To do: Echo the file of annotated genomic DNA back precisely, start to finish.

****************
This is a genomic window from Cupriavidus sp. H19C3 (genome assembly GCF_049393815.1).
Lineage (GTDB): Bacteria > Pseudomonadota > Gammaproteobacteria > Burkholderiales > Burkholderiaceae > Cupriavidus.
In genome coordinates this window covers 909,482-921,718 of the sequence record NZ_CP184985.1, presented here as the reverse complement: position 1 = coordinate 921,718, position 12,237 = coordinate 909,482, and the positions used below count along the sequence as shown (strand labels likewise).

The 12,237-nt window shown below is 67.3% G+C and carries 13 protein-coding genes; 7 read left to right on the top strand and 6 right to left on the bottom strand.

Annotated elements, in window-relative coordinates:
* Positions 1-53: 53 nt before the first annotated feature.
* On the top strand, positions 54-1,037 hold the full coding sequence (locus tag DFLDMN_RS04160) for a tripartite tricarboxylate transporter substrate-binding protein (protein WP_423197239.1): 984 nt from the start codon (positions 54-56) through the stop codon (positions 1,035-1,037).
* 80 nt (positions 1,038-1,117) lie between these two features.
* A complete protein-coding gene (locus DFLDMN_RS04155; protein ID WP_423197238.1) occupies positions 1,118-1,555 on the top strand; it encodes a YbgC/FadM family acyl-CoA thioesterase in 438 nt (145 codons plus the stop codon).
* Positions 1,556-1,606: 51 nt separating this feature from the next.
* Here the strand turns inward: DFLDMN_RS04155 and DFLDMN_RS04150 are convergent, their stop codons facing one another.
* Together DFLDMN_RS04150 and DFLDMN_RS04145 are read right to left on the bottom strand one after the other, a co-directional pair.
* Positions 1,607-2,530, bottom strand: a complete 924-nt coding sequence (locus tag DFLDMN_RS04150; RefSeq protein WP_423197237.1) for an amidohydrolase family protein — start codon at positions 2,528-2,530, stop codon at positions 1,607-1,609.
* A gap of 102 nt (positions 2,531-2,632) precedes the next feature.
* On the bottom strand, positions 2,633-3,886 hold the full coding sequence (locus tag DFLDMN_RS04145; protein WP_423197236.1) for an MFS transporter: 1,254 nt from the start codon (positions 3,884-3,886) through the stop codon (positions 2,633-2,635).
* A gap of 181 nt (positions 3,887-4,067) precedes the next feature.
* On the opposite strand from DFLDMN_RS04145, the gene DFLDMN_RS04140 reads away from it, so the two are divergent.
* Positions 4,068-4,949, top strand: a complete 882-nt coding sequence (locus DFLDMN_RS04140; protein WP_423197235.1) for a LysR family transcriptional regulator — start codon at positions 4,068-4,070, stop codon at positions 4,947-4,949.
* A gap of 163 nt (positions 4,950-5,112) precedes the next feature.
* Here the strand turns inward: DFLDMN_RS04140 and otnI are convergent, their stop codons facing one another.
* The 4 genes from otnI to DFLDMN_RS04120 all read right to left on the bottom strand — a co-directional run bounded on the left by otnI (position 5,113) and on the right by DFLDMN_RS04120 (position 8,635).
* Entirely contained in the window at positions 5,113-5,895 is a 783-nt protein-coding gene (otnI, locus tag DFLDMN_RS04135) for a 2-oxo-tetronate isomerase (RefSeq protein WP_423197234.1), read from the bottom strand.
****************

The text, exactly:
This is a genomic window from Cupriavidus sp. H19C3 (genome assembly GCF_049393815.1).
Lineage (GTDB): Bacteria > Pseudomonadota > Gammaproteobacteria > Burkholderiales > Burkholderiaceae > Cupriavidus.
In genome coordinates this window covers 909,482-921,718 of the sequence record NZ_CP184985.1, presented here as the reverse complement: position 1 = coordinate 921,718, position 12,237 = coordinate 909,482, and the positions used below count along the sequence as shown (strand labels likewise).

The 12,237-nt window shown below is 67.3% G+C and carries 13 protein-coding genes; 7 read left to right on the top strand and 6 right to left on the bottom strand.

Annotated elements, in window-relative coordinates:
* Positions 1-53: 53 nt before the first annotated feature.
* On the top strand, positions 54-1,037 hold the full coding sequence (locus tag DFLDMN_RS04160) for a tripartite tricarboxylate transporter substrate-binding protein (protein WP_423197239.1): 984 nt from the start codon (positions 54-56) through the stop codon (positions 1,035-1,037).
* 80 nt (positions 1,038-1,117) lie between these two features.
* A complete protein-coding gene (locus DFLDMN_RS04155; protein ID WP_423197238.1) occupies positions 1,118-1,555 on the top strand; it encodes a YbgC/FadM family acyl-CoA thioesterase in 438 nt (145 codons plus the stop codon).
* Positions 1,556-1,606: 51 nt separating this feature from the next.
* Here the strand turns inward: DFLDMN_RS04155 and DFLDMN_RS04150 are convergent, their stop codons facing one another.
* Together DFLDMN_RS04150 and DFLDMN_RS04145 are read right to left on the bottom strand one after the other, a co-directional pair.
* Positions 1,607-2,530, bottom strand: a complete 924-nt coding sequence (locus tag DFLDMN_RS04150; RefSeq protein WP_423197237.1) for an amidohydrolase family protein — start codon at positions 2,528-2,530, stop codon at positions 1,607-1,609.
* A gap of 102 nt (positions 2,531-2,632) precedes the next feature.
* On the bottom strand, positions 2,633-3,886 hold the full coding sequence (locus tag DFLDMN_RS04145; protein WP_423197236.1) for an MFS transporter: 1,254 nt from the start codon (positions 3,884-3,886) through the stop codon (positions 2,633-2,635).
* A gap of 181 nt (positions 3,887-4,067) precedes the next feature.
* On the opposite strand from DFLDMN_RS04145, the gene DFLDMN_RS04140 reads away from it, so the two are divergent.
* Positions 4,068-4,949, top strand: a complete 882-nt coding sequence (locus DFLDMN_RS04140; protein WP_423197235.1) for a LysR family transcriptional regulator — start codon at positions 4,068-4,070, stop codon at positions 4,947-4,949.
* A gap of 163 nt (positions 4,950-5,112) precedes the next feature.
* Here the strand turns inward: DFLDMN_RS04140 and otnI are convergent, their stop codons facing one another.
* The 4 genes from otnI to DFLDMN_RS04120 all read right to left on the bottom strand — a co-directional run bounded on the left by otnI (position 5,113) and on the right by DFLDMN_RS04120 (position 8,635).
* Entirely contained in the window at positions 5,113-5,895 is a 783-nt protein-coding gene (otnI, locus tag DFLDMN_RS04135) for a 2-oxo-tetronate isomerase (RefSeq protein WP_423197234.1), read from the bottom strand.